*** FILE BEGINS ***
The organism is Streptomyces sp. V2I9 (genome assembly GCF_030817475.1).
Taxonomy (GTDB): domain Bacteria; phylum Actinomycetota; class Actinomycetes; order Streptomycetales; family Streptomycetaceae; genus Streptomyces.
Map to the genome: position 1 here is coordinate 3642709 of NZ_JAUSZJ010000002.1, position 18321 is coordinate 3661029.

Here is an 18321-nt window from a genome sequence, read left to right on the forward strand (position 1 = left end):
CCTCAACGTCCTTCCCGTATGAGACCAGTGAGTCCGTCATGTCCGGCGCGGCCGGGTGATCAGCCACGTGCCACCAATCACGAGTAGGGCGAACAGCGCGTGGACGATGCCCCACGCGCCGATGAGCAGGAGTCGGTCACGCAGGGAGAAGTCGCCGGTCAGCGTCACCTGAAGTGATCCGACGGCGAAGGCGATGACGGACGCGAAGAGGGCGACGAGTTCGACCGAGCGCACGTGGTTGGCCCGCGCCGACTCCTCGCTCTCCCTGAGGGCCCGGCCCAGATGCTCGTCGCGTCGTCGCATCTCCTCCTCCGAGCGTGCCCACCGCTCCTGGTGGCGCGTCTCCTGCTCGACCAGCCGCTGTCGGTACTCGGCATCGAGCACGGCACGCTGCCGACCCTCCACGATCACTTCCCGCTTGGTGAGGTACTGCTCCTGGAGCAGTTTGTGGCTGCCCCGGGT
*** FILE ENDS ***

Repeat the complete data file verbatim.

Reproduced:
The organism is Streptomyces sp. V2I9 (genome assembly GCF_030817475.1).
Taxonomy (GTDB): domain Bacteria; phylum Actinomycetota; class Actinomycetes; order Streptomycetales; family Streptomycetaceae; genus Streptomyces.
Map to the genome: position 1 here is coordinate 3642709 of NZ_JAUSZJ010000002.1, position 18321 is coordinate 3661029.

Here is an 18321-nt window from a genome sequence, read left to right on the forward strand (position 1 = left end):
CCTCAACGTCCTTCCCGTATGAGACCAGTGAGTCCGTCATGTCCGGCGCGGCCGGGTGATCAGCCACGTGCCACCAATCACGAGTAGGGCGAACAGCGCGTGGACGATGCCCCACGCGCCGATGAGCAGGAGTCGGTCACGCAGGGAGAAGTCGCCGGTCAGCGTCACCTGAAGTGATCCGACGGCGAAGGCGATGACGGACGCGAAGAGGGCGACGAGTTCGACCGAGCGCACGTGGTTGGCCCGCGCCGACTCCTCGCTCTCCCTGAGGGCCCGGCCCAGATGCTCGTCGCGTCGTCGCATCTCCTCCTCCGAGCGTGCCCACCGCTCCTGGTGGCGCGTCTCCTGCTCGACCAGCCGCTGTCGGTACTCGGCATCGAGCACGGCACGCTGCCGACCCTCCACGATCACTTCCCGCTTGGTGAGGTACTGCTCCTGGAGCAGTTTGTGGCTGCCCCGGGT